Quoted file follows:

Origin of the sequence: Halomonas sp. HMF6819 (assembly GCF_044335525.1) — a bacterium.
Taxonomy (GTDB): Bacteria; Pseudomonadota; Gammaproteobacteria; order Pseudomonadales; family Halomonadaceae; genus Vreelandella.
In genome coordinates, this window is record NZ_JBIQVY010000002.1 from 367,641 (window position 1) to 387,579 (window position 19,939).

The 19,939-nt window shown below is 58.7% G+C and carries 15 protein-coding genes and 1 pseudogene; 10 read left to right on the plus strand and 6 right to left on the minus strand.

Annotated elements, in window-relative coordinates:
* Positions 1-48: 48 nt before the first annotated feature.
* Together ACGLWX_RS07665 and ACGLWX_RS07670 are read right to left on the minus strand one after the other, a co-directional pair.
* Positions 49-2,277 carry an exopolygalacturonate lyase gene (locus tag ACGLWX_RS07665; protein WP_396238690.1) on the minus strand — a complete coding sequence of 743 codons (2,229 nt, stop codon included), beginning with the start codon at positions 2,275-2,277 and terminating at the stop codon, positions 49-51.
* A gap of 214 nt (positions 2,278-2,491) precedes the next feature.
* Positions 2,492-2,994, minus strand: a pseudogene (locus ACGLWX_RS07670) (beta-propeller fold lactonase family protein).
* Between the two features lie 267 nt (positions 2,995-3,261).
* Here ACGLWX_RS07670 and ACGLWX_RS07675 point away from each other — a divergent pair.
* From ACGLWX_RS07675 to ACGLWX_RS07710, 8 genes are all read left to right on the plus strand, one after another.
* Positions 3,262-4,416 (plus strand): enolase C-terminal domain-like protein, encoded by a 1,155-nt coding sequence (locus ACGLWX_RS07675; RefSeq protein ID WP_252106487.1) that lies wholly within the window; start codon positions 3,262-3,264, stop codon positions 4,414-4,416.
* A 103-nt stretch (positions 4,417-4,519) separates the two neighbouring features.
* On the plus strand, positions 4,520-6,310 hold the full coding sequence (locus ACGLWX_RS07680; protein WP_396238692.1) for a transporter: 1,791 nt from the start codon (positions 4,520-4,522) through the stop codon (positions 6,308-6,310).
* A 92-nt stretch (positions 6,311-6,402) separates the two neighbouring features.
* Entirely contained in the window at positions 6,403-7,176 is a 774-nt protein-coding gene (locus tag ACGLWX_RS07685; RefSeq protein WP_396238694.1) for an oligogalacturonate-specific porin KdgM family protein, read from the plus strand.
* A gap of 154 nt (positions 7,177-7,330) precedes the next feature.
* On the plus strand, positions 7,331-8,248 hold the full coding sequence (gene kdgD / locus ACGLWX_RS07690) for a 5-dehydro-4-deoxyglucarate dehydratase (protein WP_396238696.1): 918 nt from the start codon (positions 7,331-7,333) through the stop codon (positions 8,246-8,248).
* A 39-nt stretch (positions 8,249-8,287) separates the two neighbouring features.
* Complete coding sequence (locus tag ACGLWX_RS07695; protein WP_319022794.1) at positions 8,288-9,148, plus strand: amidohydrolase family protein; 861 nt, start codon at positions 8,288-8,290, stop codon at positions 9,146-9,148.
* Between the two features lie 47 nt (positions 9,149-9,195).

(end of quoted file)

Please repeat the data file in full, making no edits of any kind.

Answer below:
Origin of the sequence: Halomonas sp. HMF6819 (assembly GCF_044335525.1) — a bacterium.
Taxonomy (GTDB): Bacteria; Pseudomonadota; Gammaproteobacteria; order Pseudomonadales; family Halomonadaceae; genus Vreelandella.
In genome coordinates, this window is record NZ_JBIQVY010000002.1 from 367,641 (window position 1) to 387,579 (window position 19,939).

The 19,939-nt window shown below is 58.7% G+C and carries 15 protein-coding genes and 1 pseudogene; 10 read left to right on the plus strand and 6 right to left on the minus strand.

Annotated elements, in window-relative coordinates:
* Positions 1-48: 48 nt before the first annotated feature.
* Together ACGLWX_RS07665 and ACGLWX_RS07670 are read right to left on the minus strand one after the other, a co-directional pair.
* Positions 49-2,277 carry an exopolygalacturonate lyase gene (locus tag ACGLWX_RS07665; protein WP_396238690.1) on the minus strand — a complete coding sequence of 743 codons (2,229 nt, stop codon included), beginning with the start codon at positions 2,275-2,277 and terminating at the stop codon, positions 49-51.
* A gap of 214 nt (positions 2,278-2,491) precedes the next feature.
* Positions 2,492-2,994, minus strand: a pseudogene (locus ACGLWX_RS07670) (beta-propeller fold lactonase family protein).
* Between the two features lie 267 nt (positions 2,995-3,261).
* Here ACGLWX_RS07670 and ACGLWX_RS07675 point away from each other — a divergent pair.
* From ACGLWX_RS07675 to ACGLWX_RS07710, 8 genes are all read left to right on the plus strand, one after another.
* Positions 3,262-4,416 (plus strand): enolase C-terminal domain-like protein, encoded by a 1,155-nt coding sequence (locus ACGLWX_RS07675; RefSeq protein ID WP_252106487.1) that lies wholly within the window; start codon positions 3,262-3,264, stop codon positions 4,414-4,416.
* A 103-nt stretch (positions 4,417-4,519) separates the two neighbouring features.
* On the plus strand, positions 4,520-6,310 hold the full coding sequence (locus ACGLWX_RS07680; protein WP_396238692.1) for a transporter: 1,791 nt from the start codon (positions 4,520-4,522) through the stop codon (positions 6,308-6,310).
* A 92-nt stretch (positions 6,311-6,402) separates the two neighbouring features.
* Entirely contained in the window at positions 6,403-7,176 is a 774-nt protein-coding gene (locus tag ACGLWX_RS07685; RefSeq protein WP_396238694.1) for an oligogalacturonate-specific porin KdgM family protein, read from the plus strand.
* A gap of 154 nt (positions 7,177-7,330) precedes the next feature.
* On the plus strand, positions 7,331-8,248 hold the full coding sequence (gene kdgD / locus ACGLWX_RS07690) for a 5-dehydro-4-deoxyglucarate dehydratase (protein WP_396238696.1): 918 nt from the start codon (positions 7,331-7,333) through the stop codon (positions 8,246-8,248).
* A 39-nt stretch (positions 8,249-8,287) separates the two neighbouring features.
* Complete coding sequence (locus tag ACGLWX_RS07695; protein WP_319022794.1) at positions 8,288-9,148, plus strand: amidohydrolase family protein; 861 nt, start codon at positions 8,288-8,290, stop codon at positions 9,146-9,148.
* Between the two features lie 47 nt (positions 9,149-9,195).